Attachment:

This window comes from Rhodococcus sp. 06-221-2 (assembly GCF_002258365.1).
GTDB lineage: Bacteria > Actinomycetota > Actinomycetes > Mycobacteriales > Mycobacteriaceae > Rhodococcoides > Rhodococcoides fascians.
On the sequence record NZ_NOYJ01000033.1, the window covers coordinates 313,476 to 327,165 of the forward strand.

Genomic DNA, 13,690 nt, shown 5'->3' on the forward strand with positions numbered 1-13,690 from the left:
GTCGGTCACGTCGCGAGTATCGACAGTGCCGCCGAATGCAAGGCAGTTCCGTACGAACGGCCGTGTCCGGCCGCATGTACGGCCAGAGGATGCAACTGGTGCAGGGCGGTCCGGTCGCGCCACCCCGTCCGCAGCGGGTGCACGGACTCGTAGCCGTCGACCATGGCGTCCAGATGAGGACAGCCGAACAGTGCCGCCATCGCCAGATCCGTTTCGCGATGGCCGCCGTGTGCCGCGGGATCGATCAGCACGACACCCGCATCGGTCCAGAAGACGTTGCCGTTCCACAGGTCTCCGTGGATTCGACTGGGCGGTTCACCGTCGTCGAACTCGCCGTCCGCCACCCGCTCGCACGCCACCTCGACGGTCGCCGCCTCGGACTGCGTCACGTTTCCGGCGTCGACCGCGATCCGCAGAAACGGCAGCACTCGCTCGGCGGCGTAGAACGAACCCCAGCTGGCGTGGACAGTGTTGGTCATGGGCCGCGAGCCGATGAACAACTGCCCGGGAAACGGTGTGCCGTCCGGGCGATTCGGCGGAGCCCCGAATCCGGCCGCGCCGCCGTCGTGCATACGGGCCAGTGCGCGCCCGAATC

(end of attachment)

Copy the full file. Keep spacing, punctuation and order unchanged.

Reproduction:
This window comes from Rhodococcus sp. 06-221-2 (assembly GCF_002258365.1).
GTDB lineage: Bacteria > Actinomycetota > Actinomycetes > Mycobacteriales > Mycobacteriaceae > Rhodococcoides > Rhodococcoides fascians.
On the sequence record NZ_NOYJ01000033.1, the window covers coordinates 313,476 to 327,165 of the forward strand.

Genomic DNA, 13,690 nt, shown 5'->3' on the forward strand with positions numbered 1-13,690 from the left:
GTCGGTCACGTCGCGAGTATCGACAGTGCCGCCGAATGCAAGGCAGTTCCGTACGAACGGCCGTGTCCGGCCGCATGTACGGCCAGAGGATGCAACTGGTGCAGGGCGGTCCGGTCGCGCCACCCCGTCCGCAGCGGGTGCACGGACTCGTAGCCGTCGACCATGGCGTCCAGATGAGGACAGCCGAACAGTGCCGCCATCGCCAGATCCGTTTCGCGATGGCCGCCGTGTGCCGCGGGATCGATCAGCACGACACCCGCATCGGTCCAGAAGACGTTGCCGTTCCACAGGTCTCCGTGGATTCGACTGGGCGGTTCACCGTCGTCGAACTCGCCGTCCGCCACCCGCTCGCACGCCACCTCGACGGTCGCCGCCTCGGACTGCGTCACGTTTCCGGCGTCGACCGCGATCCGCAGAAACGGCAGCACTCGCTCGGCGGCGTAGAACGAACCCCAGCTGGCGTGGACAGTGTTGGTCATGGGCCGCGAGCCGATGAACAACTGCCCGGGAAACGGTGTGCCGTCCGGGCGATTCGGCGGAGCCCCGAATCCGGCCGCGCCGCCGTCGTGCATACGGGCCAGTGCGCGCCCGAATC